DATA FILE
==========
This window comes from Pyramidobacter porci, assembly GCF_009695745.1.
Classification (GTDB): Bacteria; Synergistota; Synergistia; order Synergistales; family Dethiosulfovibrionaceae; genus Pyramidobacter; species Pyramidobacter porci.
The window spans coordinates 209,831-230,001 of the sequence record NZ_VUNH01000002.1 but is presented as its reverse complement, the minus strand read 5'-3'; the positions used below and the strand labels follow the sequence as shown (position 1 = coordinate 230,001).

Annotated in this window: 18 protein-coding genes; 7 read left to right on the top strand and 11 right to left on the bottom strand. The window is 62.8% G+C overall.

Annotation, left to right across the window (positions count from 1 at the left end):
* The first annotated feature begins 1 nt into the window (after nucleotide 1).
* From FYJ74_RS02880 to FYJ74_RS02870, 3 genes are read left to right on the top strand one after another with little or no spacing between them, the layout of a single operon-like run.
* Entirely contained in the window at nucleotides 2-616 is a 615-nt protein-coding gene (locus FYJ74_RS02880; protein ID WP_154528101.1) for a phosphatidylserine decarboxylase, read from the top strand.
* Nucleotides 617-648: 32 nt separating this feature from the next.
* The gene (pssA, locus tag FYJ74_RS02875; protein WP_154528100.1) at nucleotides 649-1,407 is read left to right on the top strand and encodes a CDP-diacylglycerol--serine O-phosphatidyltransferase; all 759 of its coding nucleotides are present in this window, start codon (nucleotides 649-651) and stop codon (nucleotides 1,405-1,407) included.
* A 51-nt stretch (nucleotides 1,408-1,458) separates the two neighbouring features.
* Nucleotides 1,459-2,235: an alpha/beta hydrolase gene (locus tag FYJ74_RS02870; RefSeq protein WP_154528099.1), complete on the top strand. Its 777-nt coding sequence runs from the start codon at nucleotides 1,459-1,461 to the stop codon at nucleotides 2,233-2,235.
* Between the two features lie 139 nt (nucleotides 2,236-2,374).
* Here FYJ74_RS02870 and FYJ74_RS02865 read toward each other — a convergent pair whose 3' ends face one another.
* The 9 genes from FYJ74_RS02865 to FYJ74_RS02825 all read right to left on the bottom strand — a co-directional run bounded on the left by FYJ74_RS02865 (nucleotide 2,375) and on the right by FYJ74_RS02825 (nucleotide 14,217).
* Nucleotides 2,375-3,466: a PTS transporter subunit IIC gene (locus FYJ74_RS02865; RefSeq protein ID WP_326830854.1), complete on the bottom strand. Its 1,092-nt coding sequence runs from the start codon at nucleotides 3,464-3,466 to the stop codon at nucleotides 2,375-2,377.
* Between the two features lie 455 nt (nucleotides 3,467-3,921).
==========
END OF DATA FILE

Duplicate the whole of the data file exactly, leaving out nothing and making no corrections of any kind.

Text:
This window comes from Pyramidobacter porci, assembly GCF_009695745.1.
Classification (GTDB): Bacteria; Synergistota; Synergistia; order Synergistales; family Dethiosulfovibrionaceae; genus Pyramidobacter; species Pyramidobacter porci.
The window spans coordinates 209,831-230,001 of the sequence record NZ_VUNH01000002.1 but is presented as its reverse complement, the minus strand read 5'-3'; the positions used below and the strand labels follow the sequence as shown (position 1 = coordinate 230,001).

Annotated in this window: 18 protein-coding genes; 7 read left to right on the top strand and 11 right to left on the bottom strand. The window is 62.8% G+C overall.

Annotation, left to right across the window (positions count from 1 at the left end):
* The first annotated feature begins 1 nt into the window (after nucleotide 1).
* From FYJ74_RS02880 to FYJ74_RS02870, 3 genes are read left to right on the top strand one after another with little or no spacing between them, the layout of a single operon-like run.
* Entirely contained in the window at nucleotides 2-616 is a 615-nt protein-coding gene (locus FYJ74_RS02880; protein ID WP_154528101.1) for a phosphatidylserine decarboxylase, read from the top strand.
* Nucleotides 617-648: 32 nt separating this feature from the next.
* The gene (pssA, locus tag FYJ74_RS02875; protein WP_154528100.1) at nucleotides 649-1,407 is read left to right on the top strand and encodes a CDP-diacylglycerol--serine O-phosphatidyltransferase; all 759 of its coding nucleotides are present in this window, start codon (nucleotides 649-651) and stop codon (nucleotides 1,405-1,407) included.
* A 51-nt stretch (nucleotides 1,408-1,458) separates the two neighbouring features.
* Nucleotides 1,459-2,235: an alpha/beta hydrolase gene (locus tag FYJ74_RS02870; RefSeq protein WP_154528099.1), complete on the top strand. Its 777-nt coding sequence runs from the start codon at nucleotides 1,459-1,461 to the stop codon at nucleotides 2,233-2,235.
* Between the two features lie 139 nt (nucleotides 2,236-2,374).
* Here FYJ74_RS02870 and FYJ74_RS02865 read toward each other — a convergent pair whose 3' ends face one another.
* The 9 genes from FYJ74_RS02865 to FYJ74_RS02825 all read right to left on the bottom strand — a co-directional run bounded on the left by FYJ74_RS02865 (nucleotide 2,375) and on the right by FYJ74_RS02825 (nucleotide 14,217).
* Nucleotides 2,375-3,466: a PTS transporter subunit IIC gene (locus FYJ74_RS02865; RefSeq protein ID WP_326830854.1), complete on the bottom strand. Its 1,092-nt coding sequence runs from the start codon at nucleotides 3,464-3,466 to the stop codon at nucleotides 2,375-2,377.
* Between the two features lie 455 nt (nucleotides 3,467-3,921).